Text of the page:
Purpose: Lung adenocarcinomas with mutations in the EGFR have unprecedented initial responses to targeted therapy against the EGFR. Over time, however, these tumors invariably develop resistance to these drugs. We set out to investigate alternative treatment approaches for these tumors.
Experimental design: To investigate the immunologic underpinnings of EGFR-mutant lung adenocarcinoma, we utilized a bitransgenic mouse model in which a mutant human EGFR gene is selectively expressed in the lungs.
Results: EGFR oncogene-dependent progression and remission of lung adenocarcinoma was respectively dependent upon the expansion and contraction of alveolar macrophages, and the mechanism underlying macrophage expansion was local proliferation. In tumor-bearing mice, alveolar macrophages downregulated surface expression of MHC-II and costimulatory molecules; increased production of CXCL1, CXCL2, IL1 receptor antagonist; and increased phagocytosis. Depletion of alveolar macrophages in tumor-bearing mice resulted in reduction of tumor burden, indicating a critical role for these cells in the development of EGFR-mutant adenocarcinoma. Treatment of mice with EGFR-targeting clinical drugs (erlotinib and cetuximab) resulted in a significant decrease in alveolar macrophages in these mice. An activated alveolar macrophage mRNA signature was dominant in human EGFR-mutant lung adenocarcinomas, and the presence of this alveolar macrophage activation signature was associated with unfavorable survival among patients undergoing resection for EGFR-mutant lung adenocarcinoma.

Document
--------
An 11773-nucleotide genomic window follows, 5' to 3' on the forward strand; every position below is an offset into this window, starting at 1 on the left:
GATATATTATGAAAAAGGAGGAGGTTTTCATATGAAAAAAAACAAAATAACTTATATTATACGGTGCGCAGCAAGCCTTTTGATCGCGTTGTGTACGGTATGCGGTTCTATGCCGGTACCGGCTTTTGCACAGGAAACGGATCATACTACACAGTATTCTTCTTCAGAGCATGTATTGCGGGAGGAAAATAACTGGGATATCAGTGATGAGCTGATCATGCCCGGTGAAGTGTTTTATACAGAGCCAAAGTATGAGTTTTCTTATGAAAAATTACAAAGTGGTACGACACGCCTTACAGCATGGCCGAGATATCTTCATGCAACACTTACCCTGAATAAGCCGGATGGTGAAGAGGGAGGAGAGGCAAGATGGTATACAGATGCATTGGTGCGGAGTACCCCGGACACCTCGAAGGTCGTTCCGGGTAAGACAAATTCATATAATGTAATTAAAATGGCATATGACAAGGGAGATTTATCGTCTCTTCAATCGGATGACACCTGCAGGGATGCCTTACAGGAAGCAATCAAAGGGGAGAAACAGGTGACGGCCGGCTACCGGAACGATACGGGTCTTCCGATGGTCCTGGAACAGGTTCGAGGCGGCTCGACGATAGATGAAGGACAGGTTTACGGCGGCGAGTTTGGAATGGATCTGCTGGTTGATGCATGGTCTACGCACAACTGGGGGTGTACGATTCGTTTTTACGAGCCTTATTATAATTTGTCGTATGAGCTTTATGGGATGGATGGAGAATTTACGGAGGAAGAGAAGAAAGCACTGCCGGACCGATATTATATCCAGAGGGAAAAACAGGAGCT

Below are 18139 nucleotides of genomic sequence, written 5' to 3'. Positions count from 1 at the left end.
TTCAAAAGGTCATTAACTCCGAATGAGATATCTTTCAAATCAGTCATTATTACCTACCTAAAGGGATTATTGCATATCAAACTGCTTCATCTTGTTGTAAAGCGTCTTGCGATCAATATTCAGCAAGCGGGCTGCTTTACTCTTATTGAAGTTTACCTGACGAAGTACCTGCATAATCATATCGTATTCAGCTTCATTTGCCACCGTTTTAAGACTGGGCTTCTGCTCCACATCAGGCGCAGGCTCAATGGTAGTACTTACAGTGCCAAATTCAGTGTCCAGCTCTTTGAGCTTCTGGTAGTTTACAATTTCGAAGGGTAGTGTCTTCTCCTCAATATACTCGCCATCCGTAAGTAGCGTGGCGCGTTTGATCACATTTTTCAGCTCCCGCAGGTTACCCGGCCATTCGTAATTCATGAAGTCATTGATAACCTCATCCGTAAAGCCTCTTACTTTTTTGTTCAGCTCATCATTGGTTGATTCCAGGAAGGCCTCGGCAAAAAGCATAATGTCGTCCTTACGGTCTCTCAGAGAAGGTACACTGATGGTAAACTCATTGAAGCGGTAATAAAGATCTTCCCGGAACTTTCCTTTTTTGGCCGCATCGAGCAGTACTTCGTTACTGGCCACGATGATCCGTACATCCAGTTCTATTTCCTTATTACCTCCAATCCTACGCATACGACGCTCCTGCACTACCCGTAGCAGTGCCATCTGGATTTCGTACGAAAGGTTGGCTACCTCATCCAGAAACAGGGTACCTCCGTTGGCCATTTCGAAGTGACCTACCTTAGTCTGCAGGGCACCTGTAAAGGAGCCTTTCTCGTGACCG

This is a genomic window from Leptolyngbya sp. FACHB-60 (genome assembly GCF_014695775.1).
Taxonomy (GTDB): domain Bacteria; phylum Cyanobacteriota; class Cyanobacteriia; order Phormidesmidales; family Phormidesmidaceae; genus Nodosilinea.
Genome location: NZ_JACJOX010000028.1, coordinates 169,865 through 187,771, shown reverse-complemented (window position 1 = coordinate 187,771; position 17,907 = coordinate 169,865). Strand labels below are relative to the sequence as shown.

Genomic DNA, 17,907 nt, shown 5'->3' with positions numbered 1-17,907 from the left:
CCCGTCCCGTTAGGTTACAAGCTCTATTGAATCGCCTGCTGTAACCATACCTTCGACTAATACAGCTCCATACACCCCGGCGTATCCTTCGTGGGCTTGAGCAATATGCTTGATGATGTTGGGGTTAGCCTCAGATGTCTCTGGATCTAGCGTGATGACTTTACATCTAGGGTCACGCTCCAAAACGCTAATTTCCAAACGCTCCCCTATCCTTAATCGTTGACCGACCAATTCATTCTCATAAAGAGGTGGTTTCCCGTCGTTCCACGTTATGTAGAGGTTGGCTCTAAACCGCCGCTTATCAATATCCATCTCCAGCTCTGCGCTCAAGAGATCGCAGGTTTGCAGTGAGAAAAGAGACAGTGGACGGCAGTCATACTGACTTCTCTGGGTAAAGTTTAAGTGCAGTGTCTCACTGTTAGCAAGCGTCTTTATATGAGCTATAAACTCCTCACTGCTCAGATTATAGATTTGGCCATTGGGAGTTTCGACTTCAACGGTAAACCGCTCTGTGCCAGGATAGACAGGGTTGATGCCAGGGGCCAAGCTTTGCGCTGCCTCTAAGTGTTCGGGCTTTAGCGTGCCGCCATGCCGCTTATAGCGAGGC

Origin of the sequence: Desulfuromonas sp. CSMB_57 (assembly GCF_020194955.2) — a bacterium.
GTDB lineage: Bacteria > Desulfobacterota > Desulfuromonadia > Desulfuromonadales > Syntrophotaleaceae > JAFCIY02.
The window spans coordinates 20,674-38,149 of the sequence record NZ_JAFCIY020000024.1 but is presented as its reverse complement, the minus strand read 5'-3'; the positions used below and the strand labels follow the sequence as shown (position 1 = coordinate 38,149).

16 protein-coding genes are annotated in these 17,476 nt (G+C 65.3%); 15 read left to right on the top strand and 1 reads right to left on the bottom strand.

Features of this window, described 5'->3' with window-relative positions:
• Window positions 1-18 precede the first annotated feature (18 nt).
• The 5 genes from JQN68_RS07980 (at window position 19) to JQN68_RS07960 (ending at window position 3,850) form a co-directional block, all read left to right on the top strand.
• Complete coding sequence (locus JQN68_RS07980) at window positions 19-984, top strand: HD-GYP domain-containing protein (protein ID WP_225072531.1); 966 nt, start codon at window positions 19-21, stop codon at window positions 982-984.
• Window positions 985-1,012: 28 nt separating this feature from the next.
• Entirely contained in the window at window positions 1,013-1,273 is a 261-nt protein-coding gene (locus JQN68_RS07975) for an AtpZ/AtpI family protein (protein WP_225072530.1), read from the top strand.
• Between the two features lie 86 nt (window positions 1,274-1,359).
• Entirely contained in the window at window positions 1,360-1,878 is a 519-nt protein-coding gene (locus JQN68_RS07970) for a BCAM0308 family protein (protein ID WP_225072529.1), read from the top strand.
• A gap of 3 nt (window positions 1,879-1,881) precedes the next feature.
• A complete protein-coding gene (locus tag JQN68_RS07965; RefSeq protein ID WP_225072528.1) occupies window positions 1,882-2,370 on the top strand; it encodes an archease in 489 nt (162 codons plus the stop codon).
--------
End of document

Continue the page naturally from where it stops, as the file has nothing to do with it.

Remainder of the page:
Conclusions: Because of the inevitability of failure of targeted therapy in EGFR-mutant non-small cell lung cancer (NSCLC), these data suggest that therapeutic strategies targeting alveolar macrophages in EGFR-mutant NSCLC have the potential to mitigate progression and survival in this disease. Clin Cancer Res; 23(3); 778-88. ©2016 AACR.
©2016 American Association for Cancer Research.